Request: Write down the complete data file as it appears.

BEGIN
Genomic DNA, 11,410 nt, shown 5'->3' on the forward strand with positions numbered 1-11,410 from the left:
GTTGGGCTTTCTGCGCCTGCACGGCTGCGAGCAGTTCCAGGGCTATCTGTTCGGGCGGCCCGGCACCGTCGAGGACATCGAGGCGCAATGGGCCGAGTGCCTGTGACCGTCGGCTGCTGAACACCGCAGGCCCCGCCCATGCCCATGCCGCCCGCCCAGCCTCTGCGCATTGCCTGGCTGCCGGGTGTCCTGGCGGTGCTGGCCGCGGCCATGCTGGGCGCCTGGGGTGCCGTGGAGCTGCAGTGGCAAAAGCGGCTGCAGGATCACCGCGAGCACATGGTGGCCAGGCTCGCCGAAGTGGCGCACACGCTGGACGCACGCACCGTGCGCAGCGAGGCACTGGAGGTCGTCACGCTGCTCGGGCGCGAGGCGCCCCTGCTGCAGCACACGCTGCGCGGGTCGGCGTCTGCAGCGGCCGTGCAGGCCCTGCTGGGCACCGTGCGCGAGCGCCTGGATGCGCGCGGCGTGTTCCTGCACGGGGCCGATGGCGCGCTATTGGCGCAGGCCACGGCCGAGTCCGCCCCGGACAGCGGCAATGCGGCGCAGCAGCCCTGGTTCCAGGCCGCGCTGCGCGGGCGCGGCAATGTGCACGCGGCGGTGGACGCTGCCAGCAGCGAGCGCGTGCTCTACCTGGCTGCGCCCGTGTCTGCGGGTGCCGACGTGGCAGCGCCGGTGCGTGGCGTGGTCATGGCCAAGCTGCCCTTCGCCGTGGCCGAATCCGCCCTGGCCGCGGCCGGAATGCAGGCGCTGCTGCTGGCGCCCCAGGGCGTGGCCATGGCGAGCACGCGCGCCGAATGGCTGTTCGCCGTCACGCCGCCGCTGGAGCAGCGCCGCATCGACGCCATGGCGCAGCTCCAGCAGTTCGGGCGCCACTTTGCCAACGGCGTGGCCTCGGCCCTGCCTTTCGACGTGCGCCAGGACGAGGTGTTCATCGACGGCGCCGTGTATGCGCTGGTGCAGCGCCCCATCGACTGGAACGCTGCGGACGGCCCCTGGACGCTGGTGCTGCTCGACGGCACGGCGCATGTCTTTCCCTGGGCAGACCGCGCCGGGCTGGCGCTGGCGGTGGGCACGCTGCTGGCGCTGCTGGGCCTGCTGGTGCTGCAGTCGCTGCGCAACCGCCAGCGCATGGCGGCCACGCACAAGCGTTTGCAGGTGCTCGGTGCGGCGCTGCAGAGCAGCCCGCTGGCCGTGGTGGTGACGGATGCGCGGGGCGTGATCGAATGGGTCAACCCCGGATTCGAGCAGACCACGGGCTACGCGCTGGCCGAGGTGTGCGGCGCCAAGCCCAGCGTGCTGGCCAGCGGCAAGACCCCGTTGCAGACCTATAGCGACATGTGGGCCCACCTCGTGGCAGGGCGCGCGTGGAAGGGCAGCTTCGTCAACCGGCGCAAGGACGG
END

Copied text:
Genomic DNA, 11,410 nt, shown 5'->3' on the forward strand with positions numbered 1-11,410 from the left:
GTTGGGCTTTCTGCGCCTGCACGGCTGCGAGCAGTTCCAGGGCTATCTGTTCGGGCGGCCCGGCACCGTCGAGGACATCGAGGCGCAATGGGCCGAGTGCCTGTGACCGTCGGCTGCTGAACACCGCAGGCCCCGCCCATGCCCATGCCGCCCGCCCAGCCTCTGCGCATTGCCTGGCTGCCGGGTGTCCTGGCGGTGCTGGCCGCGGCCATGCTGGGCGCCTGGGGTGCCGTGGAGCTGCAGTGGCAAAAGCGGCTGCAGGATCACCGCGAGCACATGGTGGCCAGGCTCGCCGAAGTGGCGCACACGCTGGACGCACGCACCGTGCGCAGCGAGGCACTGGAGGTCGTCACGCTGCTCGGGCGCGAGGCGCCCCTGCTGCAGCACACGCTGCGCGGGTCGGCGTCTGCAGCGGCCGTGCAGGCCCTGCTGGGCACCGTGCGCGAGCGCCTGGATGCGCGCGGCGTGTTCCTGCACGGGGCCGATGGCGCGCTATTGGCGCAGGCCACGGCCGAGTCCGCCCCGGACAGCGGCAATGCGGCGCAGCAGCCCTGGTTCCAGGCCGCGCTGCGCGGGCGCGGCAATGTGCACGCGGCGGTGGACGCTGCCAGCAGCGAGCGCGTGCTCTACCTGGCTGCGCCCGTGTCTGCGGGTGCCGACGTGGCAGCGCCGGTGCGTGGCGTGGTCATGGCCAAGCTGCCCTTCGCCGTGGCCGAATCCGCCCTGGCCGCGGCCGGAATGCAGGCGCTGCTGCTGGCGCCCCAGGGCGTGGCCATGGCGAGCACGCGCGCCGAATGGCTGTTCGCCGTCACGCCGCCGCTGGAGCAGCGCCGCATCGACGCCATGGCGCAGCTCCAGCAGTTCGGGCGCCACTTTGCCAACGGCGTGGCCTCGGCCCTGCCTTTCGACGTGCGCCAGGACGAGGTGTTCATCGACGGCGCCGTGTATGCGCTGGTGCAGCGCCCCATCGACTGGAACGCTGCGGACGGCCCCTGGACGCTGGTGCTGCTCGACGGCACGGCGCATGTCTTTCCCTGGGCAGACCGCGCCGGGCTGGCGCTGGCGGTGGGCACGCTGCTGGCGCTGCTGGGCCTGCTGGTGCTGCAGTCGCTGCGCAACCGCCAGCGCATGGCGGCCACGCACAAGCGTTTGCAGGTGCTCGGTGCGGCGCTGCAGAGCAGCCCGCTGGCCGTGGTGGTGACGGATGCGCGGGGCGTGATCGAATGGGTCAACCCCGGATTCGAGCAGACCACGGGCTACGCGCTGGCCGAGGTGTGCGGCGCCAAGCCCAGCGTGCTGGCCAGCGGCAAGACCCCGTTGCAGACCTATAGCGACATGTGGGCCCACCTCGTGGCAGGGCGCGCGTGGAAGGGCAGCTTCGTCAACCGGCGCAAGGACGG